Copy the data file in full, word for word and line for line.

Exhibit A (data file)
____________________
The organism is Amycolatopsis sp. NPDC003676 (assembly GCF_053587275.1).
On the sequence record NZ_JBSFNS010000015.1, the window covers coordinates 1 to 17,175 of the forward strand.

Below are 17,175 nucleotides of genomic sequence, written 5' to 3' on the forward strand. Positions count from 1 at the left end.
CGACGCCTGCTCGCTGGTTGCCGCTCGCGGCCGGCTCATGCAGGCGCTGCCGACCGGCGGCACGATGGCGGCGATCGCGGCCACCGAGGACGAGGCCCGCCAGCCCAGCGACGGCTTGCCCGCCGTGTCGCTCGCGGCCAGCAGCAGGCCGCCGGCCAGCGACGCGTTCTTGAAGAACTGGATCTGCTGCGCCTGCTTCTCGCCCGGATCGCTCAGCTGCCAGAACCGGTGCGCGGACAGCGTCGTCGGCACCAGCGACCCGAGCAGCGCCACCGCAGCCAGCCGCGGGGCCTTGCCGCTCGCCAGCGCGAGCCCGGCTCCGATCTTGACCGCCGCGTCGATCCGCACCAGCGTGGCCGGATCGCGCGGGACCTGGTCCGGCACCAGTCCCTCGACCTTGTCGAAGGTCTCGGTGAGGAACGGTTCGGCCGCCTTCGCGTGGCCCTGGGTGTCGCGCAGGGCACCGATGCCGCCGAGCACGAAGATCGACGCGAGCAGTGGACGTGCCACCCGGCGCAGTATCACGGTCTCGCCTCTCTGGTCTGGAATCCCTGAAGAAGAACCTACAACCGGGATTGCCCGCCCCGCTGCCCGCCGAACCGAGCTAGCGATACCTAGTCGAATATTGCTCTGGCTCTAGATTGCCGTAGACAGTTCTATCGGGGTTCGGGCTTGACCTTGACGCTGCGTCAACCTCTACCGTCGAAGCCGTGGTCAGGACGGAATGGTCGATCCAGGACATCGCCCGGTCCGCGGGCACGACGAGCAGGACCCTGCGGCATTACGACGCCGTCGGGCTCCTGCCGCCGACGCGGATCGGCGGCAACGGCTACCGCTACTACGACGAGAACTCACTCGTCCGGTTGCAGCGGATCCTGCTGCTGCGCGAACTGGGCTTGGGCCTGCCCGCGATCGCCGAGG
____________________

The organism is Amycolatopsis sp. NPDC003676 (assembly GCF_053587275.1).
On the sequence record NZ_JBSFNS010000015.1, the window covers coordinates 1 to 17,175 of the forward strand.

Below are 17,175 nucleotides of genomic sequence, written 5' to 3' on the forward strand. Positions count from 1 at the left end.
CGACGCCTGCTCGCTGGTTGCCGCTCGCGGCCGGCTCATGCAGGCGCTGCCGACCGGCGGCACGATGGCGGCGATCGCGGCCACCGAGGACGAGGCCCGCCAGCCCAGCGACGGCTTGCCCGCCGTGTCGCTCGCGGCCAGCAGCAGGCCGCCGGCCAGCGACGCGTTCTTGAAGAACTGGATCTGCTGCGCCTGCTTCTCGCCCGGATCGCTCAGCTGCCAGAACCGGTGCGCGGACAGCGTCGTCGGCACCAGCGACCCGAGCAGCGCCACCGCAGCCAGCCGCGGGGCCTTGCCGCTCGCCAGCGCGAGCCCGGCTCCGATCTTGACCGCCGCGTCGATCCGCACCAGCGTGGCCGGATCGCGCGGGACCTGGTCCGGCACCAGTCCCTCGACCTTGTCGAAGGTCTCGGTGAGGAACGGTTCGGCCGCCTTCGCGTGGCCCTGGGTGTCGCGCAGGGCACCGATGCCGCCGAGCACGAAGATCGACGCGAGCAGTGGACGTGCCACCCGGCGCAGTATCACGGTCTCGCCTCTCTGGTCTGGAATCCCTGAAGAAGAACCTACAACCGGGATTGCCCGCCCCGCTGCCCGCCGAACCGAGCTAGCGATACCTAGTCGAATATTGCTCTGGCTCTAGATTGCCGTAGACAGTTCTATCGGGGTTCGGGCTTGACCTTGACGCTGCGTCAACCTCTACCGTCGAAGCCGTGGTCAGGACGGAATGGTCGATCCAGGACATCGCCCGGTCCGCGGGCACGACGAGCAGGACCCTGCGGCATTACGACGCCGTCGGGCTCCTGCCGCCGACGCGGATCGGCGGCAACGGCTACCGCTACTACGACGAGAACTCACTCGTCCGGTTGCAGCGGATCCTGCTGCTGCGCGAACTGGGCTTGGGCCTGCCCGCGATCGCCGAGG